Cape Town anti-GBV protests a symbol of solidarity

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By Julia Rowley

This article is exclusive to the Online Edition 9 of VARSITY News.

 

After the rape and murder of UCT student Uyinene Mrwetyana, protests were held on Wednesday 4th and Thursday 5th September in outcry against gender-based violence and femicide in South Africa. Although the protests weren’t without flaws, overall it was an inspiring example of diverse people fighting for a common cause.

 

On Wednesday 4th September, anti-GBV protestors began to gather outside Parliament from 10am, with the crowd exceeding over three thousand people later in the day. Although this was a protest that was initiated and supported by the UCT community, it was encouraging to see the diversity of people that attended. When seeing elderly women of colour protest against ill treatment, one couldn’t help but be reminded of pre-1990s political protest action (and was a stark reminder of how life for black women hasn’t changed much). Indeed, this was echoed by the Vice Chancellor’s speech: that after apartheid black women have “entered into a different form of bondage.” However, saddening as this may be, there was also a sense of unity and solidarity amongst the crowd. Elderly, young, black, white, womxn and men chillingly sang “what have we done?” while brandishing powerful signs such as ‘I don’t want to die with my hands up or my legs open.’ The unification of the diverse protestors was particularly felt during Vice Chancellor Phakeng’s speech. The righteous anger and desperation for change was palpable in the air when she called for an end to rape culture, toxic masculinity and the silencing of victims. It was truly inspiring to feel united with such a large, diverse group of people against a common cause.

 

The following day, the protests continued. Although the same energy of unification and solidarity was as present as the day before, there was also a rising anger. The much larger gathering brought out Cyril Ramaphosa to address the crowd outside parliament. “When he came out, the crowd booed and jeered, asking him to take responsibility for everything that has been going on,” says Sophie Zaaiman, one of the protestors present at Thursday’s march. “You could feel everyone’s anger because of his silence up until then.” Despite the crowd’s hostile response, the protests were successful as Ramaphosa announced a list of changes that he was planning to implement – including more funds being allocated towards fighting gender-based violence and harsher jail sentences for perpetrators.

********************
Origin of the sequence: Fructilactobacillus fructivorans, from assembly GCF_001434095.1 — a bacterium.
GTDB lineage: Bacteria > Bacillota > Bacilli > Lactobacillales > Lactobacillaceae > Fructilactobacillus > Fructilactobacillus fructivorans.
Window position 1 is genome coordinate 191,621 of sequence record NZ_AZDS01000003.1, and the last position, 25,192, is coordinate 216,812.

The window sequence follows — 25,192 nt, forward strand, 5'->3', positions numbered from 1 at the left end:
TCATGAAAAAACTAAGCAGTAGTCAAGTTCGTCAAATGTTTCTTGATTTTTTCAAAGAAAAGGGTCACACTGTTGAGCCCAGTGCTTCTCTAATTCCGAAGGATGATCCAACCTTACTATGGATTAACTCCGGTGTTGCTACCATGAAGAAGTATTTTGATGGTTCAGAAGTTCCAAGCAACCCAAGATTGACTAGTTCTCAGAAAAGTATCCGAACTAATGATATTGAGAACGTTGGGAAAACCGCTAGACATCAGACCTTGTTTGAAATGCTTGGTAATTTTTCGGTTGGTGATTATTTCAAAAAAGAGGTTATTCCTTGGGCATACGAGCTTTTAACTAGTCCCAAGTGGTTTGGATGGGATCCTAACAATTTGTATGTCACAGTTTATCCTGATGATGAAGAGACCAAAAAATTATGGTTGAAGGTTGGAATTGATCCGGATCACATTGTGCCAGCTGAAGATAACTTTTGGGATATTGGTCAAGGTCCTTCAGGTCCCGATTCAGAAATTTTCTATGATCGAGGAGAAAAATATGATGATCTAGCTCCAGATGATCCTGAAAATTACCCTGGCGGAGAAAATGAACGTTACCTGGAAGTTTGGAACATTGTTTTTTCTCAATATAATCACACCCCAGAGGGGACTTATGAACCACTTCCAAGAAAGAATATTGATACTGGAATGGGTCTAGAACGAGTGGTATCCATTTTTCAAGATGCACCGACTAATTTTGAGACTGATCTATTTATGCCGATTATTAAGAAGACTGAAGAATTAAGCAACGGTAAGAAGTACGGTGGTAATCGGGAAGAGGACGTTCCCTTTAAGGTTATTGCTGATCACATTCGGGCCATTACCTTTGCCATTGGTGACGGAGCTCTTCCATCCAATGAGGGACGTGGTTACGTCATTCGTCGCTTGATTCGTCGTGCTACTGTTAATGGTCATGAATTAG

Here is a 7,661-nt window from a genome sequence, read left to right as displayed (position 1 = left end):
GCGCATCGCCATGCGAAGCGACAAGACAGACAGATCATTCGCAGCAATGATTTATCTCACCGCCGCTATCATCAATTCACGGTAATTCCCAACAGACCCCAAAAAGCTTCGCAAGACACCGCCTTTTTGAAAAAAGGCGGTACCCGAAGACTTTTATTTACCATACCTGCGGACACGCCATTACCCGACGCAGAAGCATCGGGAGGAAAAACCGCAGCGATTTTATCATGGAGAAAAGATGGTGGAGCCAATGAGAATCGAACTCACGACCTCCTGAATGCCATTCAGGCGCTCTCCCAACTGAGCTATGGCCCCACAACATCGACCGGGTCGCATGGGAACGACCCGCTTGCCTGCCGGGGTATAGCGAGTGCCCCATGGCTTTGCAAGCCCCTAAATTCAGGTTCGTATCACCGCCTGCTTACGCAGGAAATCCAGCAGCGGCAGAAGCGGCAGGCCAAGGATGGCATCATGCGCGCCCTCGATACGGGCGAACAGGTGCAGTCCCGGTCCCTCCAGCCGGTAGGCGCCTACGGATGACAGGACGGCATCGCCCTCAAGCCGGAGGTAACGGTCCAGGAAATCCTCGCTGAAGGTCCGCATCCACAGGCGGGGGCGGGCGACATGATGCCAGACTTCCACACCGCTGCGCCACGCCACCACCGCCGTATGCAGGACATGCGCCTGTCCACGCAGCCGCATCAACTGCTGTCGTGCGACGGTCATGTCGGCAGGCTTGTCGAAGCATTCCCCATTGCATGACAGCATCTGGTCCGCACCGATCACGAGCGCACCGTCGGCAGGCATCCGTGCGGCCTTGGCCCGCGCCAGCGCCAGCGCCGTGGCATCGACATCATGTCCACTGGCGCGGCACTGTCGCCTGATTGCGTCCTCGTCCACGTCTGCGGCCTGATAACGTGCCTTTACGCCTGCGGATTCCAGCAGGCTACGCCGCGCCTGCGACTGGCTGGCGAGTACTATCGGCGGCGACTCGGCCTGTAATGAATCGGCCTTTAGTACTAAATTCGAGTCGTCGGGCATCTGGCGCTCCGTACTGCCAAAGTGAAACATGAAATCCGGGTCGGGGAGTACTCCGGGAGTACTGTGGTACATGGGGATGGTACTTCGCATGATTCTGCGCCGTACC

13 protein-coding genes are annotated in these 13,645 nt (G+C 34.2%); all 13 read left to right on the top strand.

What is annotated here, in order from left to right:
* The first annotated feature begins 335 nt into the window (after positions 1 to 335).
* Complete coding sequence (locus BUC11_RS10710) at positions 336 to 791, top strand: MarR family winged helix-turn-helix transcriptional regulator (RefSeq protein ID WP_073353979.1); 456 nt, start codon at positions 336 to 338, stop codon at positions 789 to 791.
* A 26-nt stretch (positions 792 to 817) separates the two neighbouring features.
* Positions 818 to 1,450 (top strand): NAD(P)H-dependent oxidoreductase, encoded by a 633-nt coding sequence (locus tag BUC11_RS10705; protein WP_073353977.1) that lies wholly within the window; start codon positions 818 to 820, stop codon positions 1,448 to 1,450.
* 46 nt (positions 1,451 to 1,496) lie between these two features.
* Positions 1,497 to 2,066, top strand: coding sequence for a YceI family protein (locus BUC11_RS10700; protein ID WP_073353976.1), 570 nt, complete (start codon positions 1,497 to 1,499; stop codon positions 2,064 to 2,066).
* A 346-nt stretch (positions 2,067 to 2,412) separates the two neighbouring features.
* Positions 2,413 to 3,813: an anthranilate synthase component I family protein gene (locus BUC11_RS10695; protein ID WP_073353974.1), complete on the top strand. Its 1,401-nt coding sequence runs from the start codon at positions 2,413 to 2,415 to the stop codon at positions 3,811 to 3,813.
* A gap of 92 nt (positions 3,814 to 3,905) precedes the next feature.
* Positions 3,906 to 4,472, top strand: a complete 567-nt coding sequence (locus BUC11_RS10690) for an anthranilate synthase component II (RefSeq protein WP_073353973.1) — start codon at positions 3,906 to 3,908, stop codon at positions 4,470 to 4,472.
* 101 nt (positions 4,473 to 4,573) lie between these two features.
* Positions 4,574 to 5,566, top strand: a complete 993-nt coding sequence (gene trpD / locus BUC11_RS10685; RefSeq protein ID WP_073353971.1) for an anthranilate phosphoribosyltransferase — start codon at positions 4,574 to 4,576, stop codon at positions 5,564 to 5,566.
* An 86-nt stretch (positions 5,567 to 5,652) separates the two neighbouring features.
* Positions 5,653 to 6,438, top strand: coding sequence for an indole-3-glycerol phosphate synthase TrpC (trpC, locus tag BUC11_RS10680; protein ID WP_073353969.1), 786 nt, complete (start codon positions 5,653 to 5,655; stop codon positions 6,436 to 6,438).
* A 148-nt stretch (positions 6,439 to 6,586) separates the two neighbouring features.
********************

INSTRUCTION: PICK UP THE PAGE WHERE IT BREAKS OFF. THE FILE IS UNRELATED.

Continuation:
However, successful as the protests were, they were not without flaws. The lack of men at the protests was disheartening and truly shows how ingrained toxic masculinity is in South African society. Womxn don’t need men to stand up for them – but we do need them to stand up with us if our culture is going to change. Similarly, there was a lack of intersectionality in the discourses surrounding gender-based violence at the protests. Issues such as many black womxn’s lack of safety in townships were ignored, and intersections between gender violence, race and class were not examined or brought up.

 

Despite their flaws, the protests were successful in being a spark for change because of the large amounts of diverse South Africans that showed up to stand against such extreme gender-based violence. Now one can only hope for the continued anger and pressure on the government to implement these much-needed changes.

 

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